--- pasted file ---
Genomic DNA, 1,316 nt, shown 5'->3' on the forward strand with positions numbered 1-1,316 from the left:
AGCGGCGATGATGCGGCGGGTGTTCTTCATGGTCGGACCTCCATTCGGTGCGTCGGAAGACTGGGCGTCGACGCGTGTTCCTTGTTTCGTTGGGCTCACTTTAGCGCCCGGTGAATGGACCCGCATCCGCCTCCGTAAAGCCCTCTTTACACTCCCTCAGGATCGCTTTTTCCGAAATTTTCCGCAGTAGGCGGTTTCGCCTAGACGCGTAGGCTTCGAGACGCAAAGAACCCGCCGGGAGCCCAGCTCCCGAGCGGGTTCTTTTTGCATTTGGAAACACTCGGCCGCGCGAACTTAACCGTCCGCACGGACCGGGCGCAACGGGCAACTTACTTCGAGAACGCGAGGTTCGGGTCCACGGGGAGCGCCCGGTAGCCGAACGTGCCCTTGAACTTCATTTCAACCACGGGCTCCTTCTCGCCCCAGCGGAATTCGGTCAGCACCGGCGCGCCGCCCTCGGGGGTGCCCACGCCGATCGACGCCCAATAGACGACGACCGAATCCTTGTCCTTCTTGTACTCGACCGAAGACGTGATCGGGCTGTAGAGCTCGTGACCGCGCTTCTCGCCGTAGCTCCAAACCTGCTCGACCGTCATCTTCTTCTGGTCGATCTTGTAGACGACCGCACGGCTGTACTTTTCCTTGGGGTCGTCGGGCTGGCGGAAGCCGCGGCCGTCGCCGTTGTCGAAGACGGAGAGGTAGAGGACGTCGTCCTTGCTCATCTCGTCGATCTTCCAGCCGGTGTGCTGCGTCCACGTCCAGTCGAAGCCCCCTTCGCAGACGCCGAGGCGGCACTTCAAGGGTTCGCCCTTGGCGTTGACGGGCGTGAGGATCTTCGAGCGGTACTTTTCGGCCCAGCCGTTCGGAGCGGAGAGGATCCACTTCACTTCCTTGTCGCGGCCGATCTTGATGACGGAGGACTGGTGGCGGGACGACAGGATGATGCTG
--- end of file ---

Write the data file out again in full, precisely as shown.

Genomic DNA, 1,316 nt, shown 5'->3' on the forward strand with positions numbered 1-1,316 from the left:
AGCGGCGATGATGCGGCGGGTGTTCTTCATGGTCGGACCTCCATTCGGTGCGTCGGAAGACTGGGCGTCGACGCGTGTTCCTTGTTTCGTTGGGCTCACTTTAGCGCCCGGTGAATGGACCCGCATCCGCCTCCGTAAAGCCCTCTTTACACTCCCTCAGGATCGCTTTTTCCGAAATTTTCCGCAGTAGGCGGTTTCGCCTAGACGCGTAGGCTTCGAGACGCAAAGAACCCGCCGGGAGCCCAGCTCCCGAGCGGGTTCTTTTTGCATTTGGAAACACTCGGCCGCGCGAACTTAACCGTCCGCACGGACCGGGCGCAACGGGCAACTTACTTCGAGAACGCGAGGTTCGGGTCCACGGGGAGCGCCCGGTAGCCGAACGTGCCCTTGAACTTCATTTCAACCACGGGCTCCTTCTCGCCCCAGCGGAATTCGGTCAGCACCGGCGCGCCGCCCTCGGGGGTGCCCACGCCGATCGACGCCCAATAGACGACGACCGAATCCTTGTCCTTCTTGTACTCGACCGAAGACGTGATCGGGCTGTAGAGCTCGTGACCGCGCTTCTCGCCGTAGCTCCAAACCTGCTCGACCGTCATCTTCTTCTGGTCGATCTTGTAGACGACCGCACGGCTGTACTTTTCCTTGGGGTCGTCGGGCTGGCGGAAGCCGCGGCCGTCGCCGTTGTCGAAGACGGAGAGGTAGAGGACGTCGTCCTTGCTCATCTCGTCGATCTTCCAGCCGGTGTGCTGCGTCCACGTCCAGTCGAAGCCCCCTTCGCAGACGCCGAGGCGGCACTTCAAGGGTTCGCCCTTGGCGTTGACGGGCGTGAGGATCTTCGAGCGGTACTTTTCGGCCCAGCCGTTCGGAGCGGAGAGGATCCACTTCACTTCCTTGTCGCGGCCGATCTTGATGACGGAGGACTGGTGGCGGGACGACAGGATGATGCTG